And yet I know if I do not announce my shame I will continue to struggle to normalizing my chronic illness.

I want you to know I have never talked to anyone before about shame.

Ever.

Shame has never been a hot subject between hands at a poker game or between bench press sets at the gym.

(In fact while writing this, I kept thinking about what the guys in my fantasy football league would think and say. How much ribbing I would take at the post season banquet.)

It’s much easier for men to silently struggle with shame.

So we do. We build facades, we deploy smokescreens. We lie to you. We lie to ourselves. And we do the thing we’ve been trained to scorn the harshest–we hide.

According to Dr. Brene’ Brown, shame is highly attributed to addiction, depression, violence, and suicide.

I personally know men, seemingly strong men, who have fallen victim to all of those dangerous behaviors.

And I know if I didn’t create Write on Fight on and share my story with you, I would have fallen victim myself.


Here are some resources if you want to learn more about shame…

I highly recommend watching Dr. Brene’ Brown’s Ted Talk “Listening to Shame”. The 20 minute talk offers tremendous insight on how damaging shame can be. I personally enjoyed the last 5 minutes where Dr. Brown  discussed how shame affects each gender differently. Also, this video  provided me some much needed motivation when I was afraid to write this piece.

The Handbook of Social Studies in Health and Medicine– It’s a bit technical but provided interesting research on experiencing chronic illness. You can find many excerpts of the book on “Google Scholar.” I found Kathy Charmaz’s Experiencing Chronic Illness (2.6) really helpful with my research. 

Shame is Why We Fight— Published on thegoodmanproject.com, this article explores how and why male shame is often the root of tension in a marriage, and if not addressed, can quickly deteriorate a marriage.


Related Original Writings on Masculinity, Shame and Chronic Illness:

The Scary Work of Redefining Yourself (Originally published on November 3rd, 2017)

The Day I Learned I Could No Longer Jump ( or Learning to Fly) (Originally published on October 26, 2016)

A Vulnerable Man 


The Write on Fight on Monthly Project 

An Introduction:

In my 15 years of teaching high school English I have charged my students with a lot of writing assignments: analytical five-paragraph essays, personal narratives, fictional short stories, original poems, research projects.

Now I’m flipping the script.

For the next six months I’m assigning myself a different monthly writing project.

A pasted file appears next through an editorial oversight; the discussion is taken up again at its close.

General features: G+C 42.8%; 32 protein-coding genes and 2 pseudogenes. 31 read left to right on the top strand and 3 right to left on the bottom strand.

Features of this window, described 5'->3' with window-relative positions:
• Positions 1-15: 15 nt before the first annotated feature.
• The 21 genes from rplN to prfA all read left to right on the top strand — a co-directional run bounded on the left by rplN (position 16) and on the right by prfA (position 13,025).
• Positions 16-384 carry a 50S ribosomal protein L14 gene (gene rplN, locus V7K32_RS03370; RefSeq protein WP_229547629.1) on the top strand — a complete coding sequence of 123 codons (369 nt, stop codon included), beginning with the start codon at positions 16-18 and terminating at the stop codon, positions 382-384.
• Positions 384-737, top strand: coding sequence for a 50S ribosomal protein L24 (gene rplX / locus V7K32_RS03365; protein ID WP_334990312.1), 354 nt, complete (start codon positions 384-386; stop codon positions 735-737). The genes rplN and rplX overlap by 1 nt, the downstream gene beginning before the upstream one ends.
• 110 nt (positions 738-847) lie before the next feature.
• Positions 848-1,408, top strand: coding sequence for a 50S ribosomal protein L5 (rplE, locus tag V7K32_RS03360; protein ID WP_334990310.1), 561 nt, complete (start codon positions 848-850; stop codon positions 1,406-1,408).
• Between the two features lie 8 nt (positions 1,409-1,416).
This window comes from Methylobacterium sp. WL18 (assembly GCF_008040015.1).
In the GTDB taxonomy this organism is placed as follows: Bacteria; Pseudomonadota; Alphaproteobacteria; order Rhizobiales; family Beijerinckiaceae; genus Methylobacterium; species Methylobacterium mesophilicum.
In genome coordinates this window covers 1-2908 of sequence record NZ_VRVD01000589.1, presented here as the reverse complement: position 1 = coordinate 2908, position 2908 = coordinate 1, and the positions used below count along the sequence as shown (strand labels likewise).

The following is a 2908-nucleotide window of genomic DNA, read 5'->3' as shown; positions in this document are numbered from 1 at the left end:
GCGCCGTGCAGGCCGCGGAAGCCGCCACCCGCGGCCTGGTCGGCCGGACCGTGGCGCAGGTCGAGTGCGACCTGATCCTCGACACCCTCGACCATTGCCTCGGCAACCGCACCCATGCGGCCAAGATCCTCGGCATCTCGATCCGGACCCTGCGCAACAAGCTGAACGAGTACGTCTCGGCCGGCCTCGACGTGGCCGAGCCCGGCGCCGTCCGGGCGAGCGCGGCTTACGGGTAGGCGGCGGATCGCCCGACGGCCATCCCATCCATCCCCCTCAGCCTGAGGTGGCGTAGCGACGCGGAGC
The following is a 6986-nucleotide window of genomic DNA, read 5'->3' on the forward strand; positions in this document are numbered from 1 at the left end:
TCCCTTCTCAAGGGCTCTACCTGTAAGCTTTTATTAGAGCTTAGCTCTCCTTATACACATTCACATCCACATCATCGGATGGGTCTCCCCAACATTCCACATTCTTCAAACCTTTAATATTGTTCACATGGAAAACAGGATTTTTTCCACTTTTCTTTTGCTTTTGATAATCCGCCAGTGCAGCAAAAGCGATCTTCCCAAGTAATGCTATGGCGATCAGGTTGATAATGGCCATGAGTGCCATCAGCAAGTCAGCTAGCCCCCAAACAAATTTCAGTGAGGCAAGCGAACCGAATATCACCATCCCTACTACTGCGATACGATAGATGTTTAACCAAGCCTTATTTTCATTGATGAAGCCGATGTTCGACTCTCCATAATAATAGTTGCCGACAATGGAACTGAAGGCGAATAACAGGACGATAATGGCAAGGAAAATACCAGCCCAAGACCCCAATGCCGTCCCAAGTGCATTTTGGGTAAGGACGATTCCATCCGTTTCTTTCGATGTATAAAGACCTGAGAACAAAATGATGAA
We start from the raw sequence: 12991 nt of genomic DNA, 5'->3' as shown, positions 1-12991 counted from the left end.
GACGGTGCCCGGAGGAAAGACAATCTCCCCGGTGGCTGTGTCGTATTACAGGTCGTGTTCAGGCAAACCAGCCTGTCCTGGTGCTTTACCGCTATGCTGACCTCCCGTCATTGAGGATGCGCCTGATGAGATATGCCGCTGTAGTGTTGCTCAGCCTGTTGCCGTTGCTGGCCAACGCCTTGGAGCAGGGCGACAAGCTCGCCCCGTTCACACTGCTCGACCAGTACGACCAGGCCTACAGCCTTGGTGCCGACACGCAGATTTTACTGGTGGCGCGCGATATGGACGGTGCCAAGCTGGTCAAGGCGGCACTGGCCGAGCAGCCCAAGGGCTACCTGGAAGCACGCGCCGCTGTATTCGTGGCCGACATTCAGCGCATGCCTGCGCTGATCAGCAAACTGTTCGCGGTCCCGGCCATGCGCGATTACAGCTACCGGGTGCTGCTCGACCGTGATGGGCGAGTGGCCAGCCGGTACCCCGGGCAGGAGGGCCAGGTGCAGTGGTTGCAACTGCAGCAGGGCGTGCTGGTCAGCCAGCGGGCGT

The project works like this — each month I will choose one topic, learn as much as I can on the topic and present my education in a series of posts.

My reasoning — These are unprecedented times. We are living in the most knowledgeable time in human history. Our technology has graciously provided us access to every fact and definition that has ever existed.

We have smart phone, smart home, smart cars and yet our “knowledge” is often shallow — we know a little bit about a lot of things.

I’ve been equally seduced by modernity.

I’m guilty of googling, reading the top article, passing off my “knowledge” and feeling smart.

I’m tired of surface learning.

I want to test myself. I want to see if I have the discipline to spend an entire month intellectually focused on one subject.

So my six month goal is to genuinely learn as much as I can about six different subjects.

Here are the first three month-long projects:

The January Project: Chronic Illness

The February Project: Romantic Love

The March Project: Parental Love

Since reciprocity pumps the heart of education, I hope we will both find these projects interesting, engaging and applicable. I hope my education will spark your own curiosity.

Be well,

Jay

The January Project: Chronic Illness

Preface:

According to the National Council of Health 50% of all Americans have at least one chronic illness. That’s about 161 million Americans. That’s about 20 million more then the entire population of Russia. 

100 million Americans have two chronic illnesses.

30 million are living with 5 or more chronic illnesses.

What is a chronic illness?

According to the by the U.S. National Center for Health Statistics, a chronic illness is defined as a:

  1. A chronic illness is one lasting 3 months or more.
  2. Chronic illness generally cannot be prevented by vaccines or cured by medication, nor do they just disappear
Image 1: Data courtesy of the U.S. National of Health Statistics

Why am I interested in chronic illness?

Because I have two.

I was diagnosed with cerebellar atrophy in 2013. And then sarcoidosis in 2015.

Because in 2018, millions of people will be diagnosed with a chronic illness. And millions of people will be as confused and frustrated and ashamed and scared as I was, and on some days still am.